What I like about this book: I like the way medics work on the problem of building a huge shoe that can take hundreds of pounds. I like how Laurel shows that nothing is easy; it took a few tires to eventually create a prosthetic foot that allowed the young elephant freedom of movement. There is great back matter, with photos and more information about elephants. And Nick, the wildlife rescuer, introduces the book noting that elephants “may look a little different, but they are people, too!”

Beyond the Books:
Chhouk and Nick Marx, courtesy of Wildlife Alliance.

Chhouk is an Asian elephant, an endangered species. You can find out more about them here.

Watch a video about Chhouk and his prosthetic foot here. And check out the posts about Chhouk at the Wildlife Alliance page here.

Chhouk isn’t the only animal to receive a prosthetic. Birds, cats, dogs, horses – many animals are helped by prosthetic limbs or beak extensions, or even a pair of wheels. Find out more here.

Laurel Neme is a member of #STEAMTeam2020. You can find out more about her at her website.

Today we're joining Perfect Picture Book Friday, an event where bloggers share great picture books at Susanna Leonard Hill's website. Review copy provided by the publisher.

Friday, October 30, 2020

Put on Your Parkas to Read this Book...

Life in a Frozen World: Wildlife of Antarctica 
by Mary Batten; illus by Thomas Gonzalez
40 pages; ages 6-10
Peachtree Publishing Company, 2020

Antarctica is the coldest, driest place on Earth, writes Mary Batten. Though it is covered with ice, Antarctica is the largest desert on our planet. That’s because it never rains there and when it does snow, that snow becomes part of the ice sheet.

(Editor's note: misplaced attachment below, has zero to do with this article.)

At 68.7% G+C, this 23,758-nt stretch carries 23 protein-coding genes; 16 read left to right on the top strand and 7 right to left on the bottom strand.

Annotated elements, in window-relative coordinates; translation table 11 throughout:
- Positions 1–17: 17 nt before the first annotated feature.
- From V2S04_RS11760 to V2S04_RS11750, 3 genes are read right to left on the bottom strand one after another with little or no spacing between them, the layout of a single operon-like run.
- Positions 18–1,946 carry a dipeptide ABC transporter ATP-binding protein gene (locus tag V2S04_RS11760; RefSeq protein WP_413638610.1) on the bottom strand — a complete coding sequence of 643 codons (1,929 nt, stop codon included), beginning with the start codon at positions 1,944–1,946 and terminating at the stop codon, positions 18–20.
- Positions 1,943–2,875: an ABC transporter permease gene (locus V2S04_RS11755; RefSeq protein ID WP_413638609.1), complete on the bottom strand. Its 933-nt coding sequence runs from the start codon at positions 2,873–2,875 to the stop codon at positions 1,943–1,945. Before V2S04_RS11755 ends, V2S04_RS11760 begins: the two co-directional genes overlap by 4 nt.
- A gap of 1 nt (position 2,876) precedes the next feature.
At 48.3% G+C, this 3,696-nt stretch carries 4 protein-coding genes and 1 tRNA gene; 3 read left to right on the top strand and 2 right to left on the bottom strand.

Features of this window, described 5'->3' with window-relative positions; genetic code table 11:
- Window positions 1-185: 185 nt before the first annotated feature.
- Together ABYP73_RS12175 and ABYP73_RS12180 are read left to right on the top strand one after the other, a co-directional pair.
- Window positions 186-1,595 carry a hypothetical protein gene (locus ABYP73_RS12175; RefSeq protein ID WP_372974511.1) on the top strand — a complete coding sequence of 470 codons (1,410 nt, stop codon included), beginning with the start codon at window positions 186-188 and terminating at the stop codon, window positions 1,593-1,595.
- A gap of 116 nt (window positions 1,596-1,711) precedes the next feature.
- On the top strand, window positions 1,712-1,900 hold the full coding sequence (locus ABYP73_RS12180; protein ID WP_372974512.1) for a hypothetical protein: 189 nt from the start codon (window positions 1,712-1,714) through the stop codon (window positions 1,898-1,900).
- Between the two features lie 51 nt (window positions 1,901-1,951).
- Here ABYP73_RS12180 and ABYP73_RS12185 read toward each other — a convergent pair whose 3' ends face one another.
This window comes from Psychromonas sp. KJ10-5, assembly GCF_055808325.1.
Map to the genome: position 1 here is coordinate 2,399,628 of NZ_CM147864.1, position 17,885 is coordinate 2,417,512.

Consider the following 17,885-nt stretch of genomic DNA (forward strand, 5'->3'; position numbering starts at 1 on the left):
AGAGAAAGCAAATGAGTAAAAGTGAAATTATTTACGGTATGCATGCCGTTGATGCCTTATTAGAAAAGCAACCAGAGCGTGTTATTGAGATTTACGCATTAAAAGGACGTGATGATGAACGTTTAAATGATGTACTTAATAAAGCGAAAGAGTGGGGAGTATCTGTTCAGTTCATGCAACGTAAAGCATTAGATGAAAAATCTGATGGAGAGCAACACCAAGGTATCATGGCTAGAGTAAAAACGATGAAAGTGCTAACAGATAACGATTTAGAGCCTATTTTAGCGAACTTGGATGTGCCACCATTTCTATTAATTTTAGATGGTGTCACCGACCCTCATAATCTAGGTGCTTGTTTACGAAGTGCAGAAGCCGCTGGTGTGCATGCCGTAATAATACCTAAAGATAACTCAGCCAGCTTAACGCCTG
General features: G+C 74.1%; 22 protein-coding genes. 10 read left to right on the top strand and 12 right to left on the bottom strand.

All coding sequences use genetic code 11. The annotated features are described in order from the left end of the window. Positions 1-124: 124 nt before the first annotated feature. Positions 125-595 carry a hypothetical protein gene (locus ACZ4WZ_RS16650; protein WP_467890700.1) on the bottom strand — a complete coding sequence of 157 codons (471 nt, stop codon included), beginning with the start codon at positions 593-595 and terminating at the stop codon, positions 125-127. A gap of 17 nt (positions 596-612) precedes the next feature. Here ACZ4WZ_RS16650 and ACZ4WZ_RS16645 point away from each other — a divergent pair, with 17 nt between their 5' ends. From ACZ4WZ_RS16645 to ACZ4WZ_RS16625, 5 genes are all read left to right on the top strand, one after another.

“Yet in this extreme environment, life thrives,” Batten writes. Beginning at the bottom of the food chain – with algae and krill – she shows how life has adapted to that frozen continent. Algae, for example, have adapted to the low light conditions below the sea ice. And those teeny tiny krill, each no larger than a thumb, swarm in numbers so high that they can be seen from space. They are keystone species, Batten explains, because they play a key role in Antarctica’s food chains.

Scientists from all over the world are studying Antarctica to learn how climate is threatening the habitats and creatures living there. They are also studying how Antarctica affects weather, ocean currents, and sea levels on our planet. 

Back matter includes a map of Antarctica, some fast facts, a glossary, and some resources for curious naturalists. Batten also includes an author’s note about her work with the Cousteau Society and why the chaos of a warming climate is such a critical issue for our future.

On the outside, this looks like any other picture book. But open it up and you find it’s an adventure that appeals to older kids. Though a bit text-dense for bedtime reading,  I feel this illustrated book is a perfect fit for teachers and homeschooling families looking for up-to-date, authoritative information about Antarctica. It hits the shelves in November – a perfect month for an adventure into ice and cold.

Thanks for dropping by today. On Monday we'll be hanging out at Marvelous Middle Grade Monday with other bloggers. It's over at Greg Pattridge's blog, Always in the Middle, so hop over to see what other people are reading. Review copy provided by the publisher.

Wednesday, October 28, 2020

Explore Outdoors~ I found Orange Things!


Last week's challenge was to search for orange things. I found plenty of orange leaves, both on the trees and on the ground, and a patch of marigolds that somehow escaped the freeze. And I found these guys: milkweed bugs. 

They look reddish or orange, with black markings. The adults have wings; the nymphs don't. Yet. Milkweed bugs have piercing mouthparts and snack on milkweed pods, stems, and even seeds - though I think they leave the fluff for the mice and birds to use as nesting material.